What Is The Deepest Ocean In The World?

The Deepest Ocean

The Deepest OceanPlanet Earth has a total surface of 510.1 million square kilometers, of which 70.9% is ocean. About 80% of the planet’s landmass falls within 10 degrees latitude of the equator. The highest mountain peaks lie along the margins of the continents, while the lowest points occur in the polar regions. The largest body of freshwater is found in Antarctica, covering almost half of the continent; it contains 90% of the world’s ice sheets.

The world’s deep oceans and seas are the largest and deepest bodies of water on Earth. The greatest volume of liquid covers the Indian Ocean, followed by the Atlantic Ocean and Pacific Ocean. The deepest part of the sea lies beneath the Mariana Trench in the western North Pacific, reaching a depth of 11.5 kilometers (7.2 mi). This trench extends much further north than most people realize – the Arctic Ocean is actually deeper than the Mediterranean Sea. In addition, there are several large trenches around the globe, including the Tasman, Japan, Peru–Chile, Mozambique, New Hebrides, and Aleutian Trenches. These bodies of water are separated from each other by plate boundaries, such as the Mid-Atlantic Ridge separating Africa and South America, and the East China Sea Basin separating Asia and Australia.

The world’s deepest point is located at the bottom of the Mariana Trench, where the pressure is so great that it can be measured using a barometer. It is also one of the few places on Earth where earthquakes have been recorded. The deepest known point on land is Mount Everest, which reaches an elevation of 8,848 meters (29,029 ft) above sea level.

The Deepest Ocean In The World is Pacific Ocean

The Pacific Ocean is the world’s deepest ocean and water body – with an average depth of about 4,280m, and a maximum depth (at Challenger Deep) of 10,911m.

The Atlantic Ocean has an average of 3,646m, making it the third most-dense ocean by average depth, and the third-deepest by maximum depth.

The Indian Ocean has an average of 3741m, making it the second deepest ocean by average depth. But it is 7,258m deep at the deepest point – making it the third deepest.

Deep Ocean Exploration:

A video featuring Dr. Robert Ballard, who made the first discovery of the Titanic wreck in 1985. Ballard was able to use side scan sonar equipment to detect the wreckage of the ship below the seafloor.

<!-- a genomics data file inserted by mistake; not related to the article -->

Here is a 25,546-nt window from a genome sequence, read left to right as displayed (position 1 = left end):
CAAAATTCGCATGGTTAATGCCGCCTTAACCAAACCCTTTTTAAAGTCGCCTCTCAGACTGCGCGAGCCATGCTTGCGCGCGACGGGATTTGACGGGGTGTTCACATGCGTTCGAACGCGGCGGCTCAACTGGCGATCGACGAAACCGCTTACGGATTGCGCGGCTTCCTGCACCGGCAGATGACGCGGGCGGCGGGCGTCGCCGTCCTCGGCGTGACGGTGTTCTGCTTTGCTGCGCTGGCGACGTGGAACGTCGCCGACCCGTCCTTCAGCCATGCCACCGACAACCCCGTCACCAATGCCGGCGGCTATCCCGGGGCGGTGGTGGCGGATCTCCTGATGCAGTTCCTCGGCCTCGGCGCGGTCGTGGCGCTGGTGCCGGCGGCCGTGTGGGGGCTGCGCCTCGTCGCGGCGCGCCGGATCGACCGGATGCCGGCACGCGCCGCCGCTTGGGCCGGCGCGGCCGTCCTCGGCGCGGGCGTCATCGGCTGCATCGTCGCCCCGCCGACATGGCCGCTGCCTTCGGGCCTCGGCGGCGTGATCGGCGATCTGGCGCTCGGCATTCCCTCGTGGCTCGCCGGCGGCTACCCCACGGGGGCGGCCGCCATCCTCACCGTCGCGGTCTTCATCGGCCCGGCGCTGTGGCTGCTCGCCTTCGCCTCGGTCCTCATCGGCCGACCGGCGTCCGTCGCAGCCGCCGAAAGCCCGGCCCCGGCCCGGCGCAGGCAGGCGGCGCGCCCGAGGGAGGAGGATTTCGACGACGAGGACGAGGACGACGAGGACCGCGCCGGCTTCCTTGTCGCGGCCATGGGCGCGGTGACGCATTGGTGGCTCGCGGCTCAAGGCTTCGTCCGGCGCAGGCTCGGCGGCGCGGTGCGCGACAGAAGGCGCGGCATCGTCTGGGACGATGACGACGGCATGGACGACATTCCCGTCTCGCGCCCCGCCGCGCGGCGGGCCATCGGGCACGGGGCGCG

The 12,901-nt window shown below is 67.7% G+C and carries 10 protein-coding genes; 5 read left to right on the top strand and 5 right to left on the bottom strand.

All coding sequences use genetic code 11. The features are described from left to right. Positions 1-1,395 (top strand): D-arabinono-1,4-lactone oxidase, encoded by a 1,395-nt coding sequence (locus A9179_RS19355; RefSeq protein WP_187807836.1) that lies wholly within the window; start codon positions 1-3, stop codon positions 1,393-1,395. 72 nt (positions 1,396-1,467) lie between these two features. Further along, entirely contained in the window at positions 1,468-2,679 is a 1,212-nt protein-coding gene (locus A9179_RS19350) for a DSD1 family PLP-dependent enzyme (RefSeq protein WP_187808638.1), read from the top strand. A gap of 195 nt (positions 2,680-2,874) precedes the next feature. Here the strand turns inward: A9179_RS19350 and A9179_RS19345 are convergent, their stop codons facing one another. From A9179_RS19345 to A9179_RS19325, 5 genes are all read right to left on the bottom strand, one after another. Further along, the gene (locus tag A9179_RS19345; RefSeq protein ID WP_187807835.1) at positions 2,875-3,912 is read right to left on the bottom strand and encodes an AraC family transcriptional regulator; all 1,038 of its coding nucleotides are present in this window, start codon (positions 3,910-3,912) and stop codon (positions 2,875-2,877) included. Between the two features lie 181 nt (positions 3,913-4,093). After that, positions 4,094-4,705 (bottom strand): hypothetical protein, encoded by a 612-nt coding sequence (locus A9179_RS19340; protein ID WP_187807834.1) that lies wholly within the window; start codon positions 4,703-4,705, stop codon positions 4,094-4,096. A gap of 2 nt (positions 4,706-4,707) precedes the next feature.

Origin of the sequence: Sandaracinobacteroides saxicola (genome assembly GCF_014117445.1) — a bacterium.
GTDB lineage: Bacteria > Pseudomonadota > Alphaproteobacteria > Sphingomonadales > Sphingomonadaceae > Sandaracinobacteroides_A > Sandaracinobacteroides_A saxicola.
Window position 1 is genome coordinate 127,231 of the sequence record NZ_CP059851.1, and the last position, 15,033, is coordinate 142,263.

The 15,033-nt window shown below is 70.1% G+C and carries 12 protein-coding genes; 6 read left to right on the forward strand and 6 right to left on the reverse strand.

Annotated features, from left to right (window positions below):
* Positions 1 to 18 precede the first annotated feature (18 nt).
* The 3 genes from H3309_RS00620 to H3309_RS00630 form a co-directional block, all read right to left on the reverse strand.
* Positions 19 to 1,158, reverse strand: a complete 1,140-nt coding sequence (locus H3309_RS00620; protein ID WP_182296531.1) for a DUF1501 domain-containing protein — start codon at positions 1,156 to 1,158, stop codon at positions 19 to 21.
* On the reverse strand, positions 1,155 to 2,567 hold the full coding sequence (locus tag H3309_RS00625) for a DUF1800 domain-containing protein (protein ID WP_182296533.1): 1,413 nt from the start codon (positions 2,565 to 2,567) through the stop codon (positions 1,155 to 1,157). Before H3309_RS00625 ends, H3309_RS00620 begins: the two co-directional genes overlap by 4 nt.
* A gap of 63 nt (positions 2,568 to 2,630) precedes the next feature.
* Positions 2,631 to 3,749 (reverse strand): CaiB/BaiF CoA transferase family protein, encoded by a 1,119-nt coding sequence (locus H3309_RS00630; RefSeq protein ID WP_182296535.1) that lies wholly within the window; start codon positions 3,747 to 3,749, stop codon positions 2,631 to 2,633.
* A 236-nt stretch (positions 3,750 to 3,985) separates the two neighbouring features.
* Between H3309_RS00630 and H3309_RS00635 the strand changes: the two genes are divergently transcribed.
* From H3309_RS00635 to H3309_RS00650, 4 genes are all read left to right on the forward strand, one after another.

Deepest Seas

The ocean doesn’t just contain vast expanses of water; it holds some of the most extreme environments on Earth. Here are the 10 deepest seas around the globe.

1. Carribean Sea: 6,890 m

2. North Pacific Subtropical Gyre: 6,800 m

3. Gulf Stream: 6,700 m

4. Mediterranean Sea: 6,640 m

5. Black Sea: 6,600 m

6. North Atlantic Central Water: 6,400 m

7. Red Sea: 6,300 m

8. Arctic Ocean: 6,200 m

9. Indian Ocean: 6,100 m

10. Antarctic Circumpolar Current: 5,900 m

10 Deepest Parts Of The Ocean

1. Mariana Trench

The world’s deepest spot is located in the Western Pacific Ocean, about halfway between Japan and Hawaii. Named after the USS Challenger, the ship used to explore it, the trench is actually much deeper than the famous Mt. Everest. At 9,049 meters deep, it is also the deepest place in the entire planet’s crust.

2. Tonga Trench

The Tonga Trench is located in the Southwest Pacific Ocean and at the northern end of the Kermadec Subduction Zone. This deep underwater trench stretches about 10,880 km from New Zealand’s North Island northeast to the tiny island of Tongatapu.

This trench is considered the second deepest place on Earth behind the Challenger Deep. At a depth of 11,034 meters, it is far deeper than Mount Everest, which stands at 8,848 meters above sea level.

According to researchers, the sedimentary rocks of the Tonga Trench are rich in fossils of trilobites, brachiopods and crinoids. These creatures lived during the Cambrian Period, which lasted from 542 million to 485 million years ago.

Researchers have also discovered that the Tonga Trench contains roundworm communities. Scientists believe that the worms live in the sediment because there aren’t many oxygen levels in such depths.

3. Philippine Trench

The Philippine Trench is one of the most prominent features in the Philippine Sea. This trench is named after the island nation of the Philippines. Located in the west side of the Philippine Sea, it extends in a length of 1.32 kilometers and spans over 30 kilometers wide.

This trench was formed because of the collision between the Eurasian Plate and the smaller Philippine plate in the early Miocene epoch. Scientists consider this trench as one of the planet’s deepest points.

4. Kuril- Kamchatka Trench

The Kuril-Kamchatka Trench is another deep trench located in the north Pacific Ocean, lying about 200 kilometers west of Japan. This trench belongs to the Pacific Plate and it stretches along the Kuril Islands and Kamchatka Peninsula. With a depth of around 10.5 km, this trench is one of the deepest parts of the Pacific Ocean.

This trench is believed to have been formed during the Late Jurassic period, when the Philippine Sea plate collided into the Eurasian plate. Due to this collision, the Pacific Plate moved towards the northwest direction and later on it subducted beneath the Asian continent. As a result, the Pacific Plate was pushed up and the continental crust became thinner. In addition, there are some volcanoes present along the trench such as Mount Fujiyama, Mount Erebus, Mount Baker, Mount Saint Helens, etc., which are also related to the subduction process.